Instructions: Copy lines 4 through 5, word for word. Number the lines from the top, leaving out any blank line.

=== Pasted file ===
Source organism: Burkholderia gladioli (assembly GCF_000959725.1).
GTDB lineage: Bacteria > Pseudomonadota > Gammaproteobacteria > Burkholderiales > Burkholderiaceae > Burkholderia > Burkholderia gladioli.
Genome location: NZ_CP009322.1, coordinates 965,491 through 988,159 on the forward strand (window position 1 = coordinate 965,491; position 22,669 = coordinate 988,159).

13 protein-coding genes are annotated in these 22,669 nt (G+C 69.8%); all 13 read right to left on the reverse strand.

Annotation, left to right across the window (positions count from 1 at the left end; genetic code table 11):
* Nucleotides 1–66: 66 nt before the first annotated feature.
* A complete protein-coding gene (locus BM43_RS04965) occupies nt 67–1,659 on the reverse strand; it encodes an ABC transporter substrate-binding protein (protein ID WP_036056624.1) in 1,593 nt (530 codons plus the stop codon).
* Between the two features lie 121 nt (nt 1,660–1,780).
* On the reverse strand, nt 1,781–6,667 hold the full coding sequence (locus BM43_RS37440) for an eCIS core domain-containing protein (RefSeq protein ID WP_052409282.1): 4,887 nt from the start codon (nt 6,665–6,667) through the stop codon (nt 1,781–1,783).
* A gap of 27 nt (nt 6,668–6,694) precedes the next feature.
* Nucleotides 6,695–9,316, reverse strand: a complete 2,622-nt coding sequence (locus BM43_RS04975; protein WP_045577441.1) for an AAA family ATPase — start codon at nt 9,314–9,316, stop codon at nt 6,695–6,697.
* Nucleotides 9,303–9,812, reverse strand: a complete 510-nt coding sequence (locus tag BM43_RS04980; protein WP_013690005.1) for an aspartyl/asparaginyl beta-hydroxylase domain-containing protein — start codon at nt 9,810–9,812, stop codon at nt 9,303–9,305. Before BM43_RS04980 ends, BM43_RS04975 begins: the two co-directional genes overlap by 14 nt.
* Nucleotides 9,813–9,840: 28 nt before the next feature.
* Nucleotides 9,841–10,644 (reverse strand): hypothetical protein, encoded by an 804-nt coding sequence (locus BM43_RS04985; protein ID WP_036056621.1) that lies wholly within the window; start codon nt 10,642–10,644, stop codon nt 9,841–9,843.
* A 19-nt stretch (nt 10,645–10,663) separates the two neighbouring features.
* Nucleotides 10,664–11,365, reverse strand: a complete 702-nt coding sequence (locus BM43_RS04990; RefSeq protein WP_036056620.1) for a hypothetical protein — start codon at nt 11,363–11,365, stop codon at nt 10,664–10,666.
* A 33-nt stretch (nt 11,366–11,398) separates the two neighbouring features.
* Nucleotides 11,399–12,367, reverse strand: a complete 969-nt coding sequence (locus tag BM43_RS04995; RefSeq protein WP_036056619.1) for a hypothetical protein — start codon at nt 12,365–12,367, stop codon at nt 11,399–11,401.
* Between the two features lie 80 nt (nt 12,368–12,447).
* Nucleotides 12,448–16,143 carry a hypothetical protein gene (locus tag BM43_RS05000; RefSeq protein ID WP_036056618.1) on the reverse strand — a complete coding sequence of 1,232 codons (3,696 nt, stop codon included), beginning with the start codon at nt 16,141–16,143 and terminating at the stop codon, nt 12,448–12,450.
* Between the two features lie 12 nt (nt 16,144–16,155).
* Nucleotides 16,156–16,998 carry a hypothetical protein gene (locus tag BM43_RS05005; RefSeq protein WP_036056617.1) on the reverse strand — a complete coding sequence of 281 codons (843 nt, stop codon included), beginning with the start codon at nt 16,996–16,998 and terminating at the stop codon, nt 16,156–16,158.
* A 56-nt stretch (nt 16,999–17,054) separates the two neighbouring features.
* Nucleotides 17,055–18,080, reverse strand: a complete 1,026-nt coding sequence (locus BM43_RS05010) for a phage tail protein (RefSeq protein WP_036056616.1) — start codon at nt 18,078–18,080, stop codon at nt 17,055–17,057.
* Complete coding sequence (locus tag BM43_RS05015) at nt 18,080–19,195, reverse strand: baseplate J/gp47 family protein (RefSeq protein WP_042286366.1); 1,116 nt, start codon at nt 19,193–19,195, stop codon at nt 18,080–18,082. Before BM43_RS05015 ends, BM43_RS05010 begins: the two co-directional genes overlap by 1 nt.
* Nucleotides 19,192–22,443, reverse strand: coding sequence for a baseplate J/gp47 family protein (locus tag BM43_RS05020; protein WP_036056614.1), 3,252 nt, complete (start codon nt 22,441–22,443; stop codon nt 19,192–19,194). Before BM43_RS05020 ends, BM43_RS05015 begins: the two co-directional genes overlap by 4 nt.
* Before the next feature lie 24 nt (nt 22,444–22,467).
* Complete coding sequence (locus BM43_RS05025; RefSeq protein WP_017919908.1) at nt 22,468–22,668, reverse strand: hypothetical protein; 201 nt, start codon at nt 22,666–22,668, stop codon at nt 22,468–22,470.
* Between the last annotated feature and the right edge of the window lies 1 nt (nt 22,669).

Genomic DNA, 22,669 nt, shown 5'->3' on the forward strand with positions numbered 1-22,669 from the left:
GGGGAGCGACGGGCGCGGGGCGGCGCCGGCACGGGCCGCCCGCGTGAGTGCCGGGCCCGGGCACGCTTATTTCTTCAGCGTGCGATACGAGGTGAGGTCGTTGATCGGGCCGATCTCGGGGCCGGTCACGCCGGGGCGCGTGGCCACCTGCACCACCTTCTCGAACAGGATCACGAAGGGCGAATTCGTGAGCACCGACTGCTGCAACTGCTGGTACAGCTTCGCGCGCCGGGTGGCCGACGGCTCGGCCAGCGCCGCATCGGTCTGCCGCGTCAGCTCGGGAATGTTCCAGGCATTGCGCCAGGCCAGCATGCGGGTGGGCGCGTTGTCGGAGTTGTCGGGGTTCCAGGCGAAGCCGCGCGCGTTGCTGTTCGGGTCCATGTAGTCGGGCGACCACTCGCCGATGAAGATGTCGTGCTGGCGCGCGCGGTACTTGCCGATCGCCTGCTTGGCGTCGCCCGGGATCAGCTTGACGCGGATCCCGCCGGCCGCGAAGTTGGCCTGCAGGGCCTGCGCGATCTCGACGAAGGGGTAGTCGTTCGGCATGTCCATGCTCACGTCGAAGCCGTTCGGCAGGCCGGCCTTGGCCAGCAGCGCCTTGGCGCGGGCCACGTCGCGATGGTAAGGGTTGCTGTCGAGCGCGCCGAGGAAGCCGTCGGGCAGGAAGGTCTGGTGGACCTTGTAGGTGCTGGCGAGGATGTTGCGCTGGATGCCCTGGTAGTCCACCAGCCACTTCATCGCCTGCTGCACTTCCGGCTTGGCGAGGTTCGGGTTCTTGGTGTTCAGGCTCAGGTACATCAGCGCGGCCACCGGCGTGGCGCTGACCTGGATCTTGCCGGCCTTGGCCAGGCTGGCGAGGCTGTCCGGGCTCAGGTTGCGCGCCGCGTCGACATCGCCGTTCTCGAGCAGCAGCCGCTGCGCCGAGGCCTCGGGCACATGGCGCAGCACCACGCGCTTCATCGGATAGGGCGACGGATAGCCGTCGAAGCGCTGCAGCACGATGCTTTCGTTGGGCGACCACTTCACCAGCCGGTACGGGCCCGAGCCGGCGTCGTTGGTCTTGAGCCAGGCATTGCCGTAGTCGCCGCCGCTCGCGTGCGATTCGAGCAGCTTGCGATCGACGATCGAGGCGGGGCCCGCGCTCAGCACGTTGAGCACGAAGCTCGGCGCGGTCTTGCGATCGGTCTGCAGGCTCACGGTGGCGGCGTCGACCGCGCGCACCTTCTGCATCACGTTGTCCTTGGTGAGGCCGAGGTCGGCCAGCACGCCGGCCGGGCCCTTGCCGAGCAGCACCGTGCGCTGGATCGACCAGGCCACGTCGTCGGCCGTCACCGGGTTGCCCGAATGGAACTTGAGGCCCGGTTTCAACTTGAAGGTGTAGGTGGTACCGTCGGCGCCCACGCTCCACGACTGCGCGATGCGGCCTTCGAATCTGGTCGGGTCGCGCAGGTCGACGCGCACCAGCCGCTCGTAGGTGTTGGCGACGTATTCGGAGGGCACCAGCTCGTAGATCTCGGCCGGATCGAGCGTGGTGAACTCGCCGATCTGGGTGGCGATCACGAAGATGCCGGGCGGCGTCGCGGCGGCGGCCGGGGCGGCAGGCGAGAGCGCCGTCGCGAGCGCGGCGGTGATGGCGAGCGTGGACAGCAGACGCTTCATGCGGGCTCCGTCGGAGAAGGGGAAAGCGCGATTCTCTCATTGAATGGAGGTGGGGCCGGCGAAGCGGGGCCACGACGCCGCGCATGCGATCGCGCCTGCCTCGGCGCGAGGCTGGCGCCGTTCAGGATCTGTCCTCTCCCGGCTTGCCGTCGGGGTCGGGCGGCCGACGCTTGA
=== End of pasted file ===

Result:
13 protein-coding genes are annotated in these 22,669 nt (G+C 69.8%); all 13 read right to left on the reverse strand.

Annotation, left to right across the window (positions count from 1 at the left end; genetic code table 11):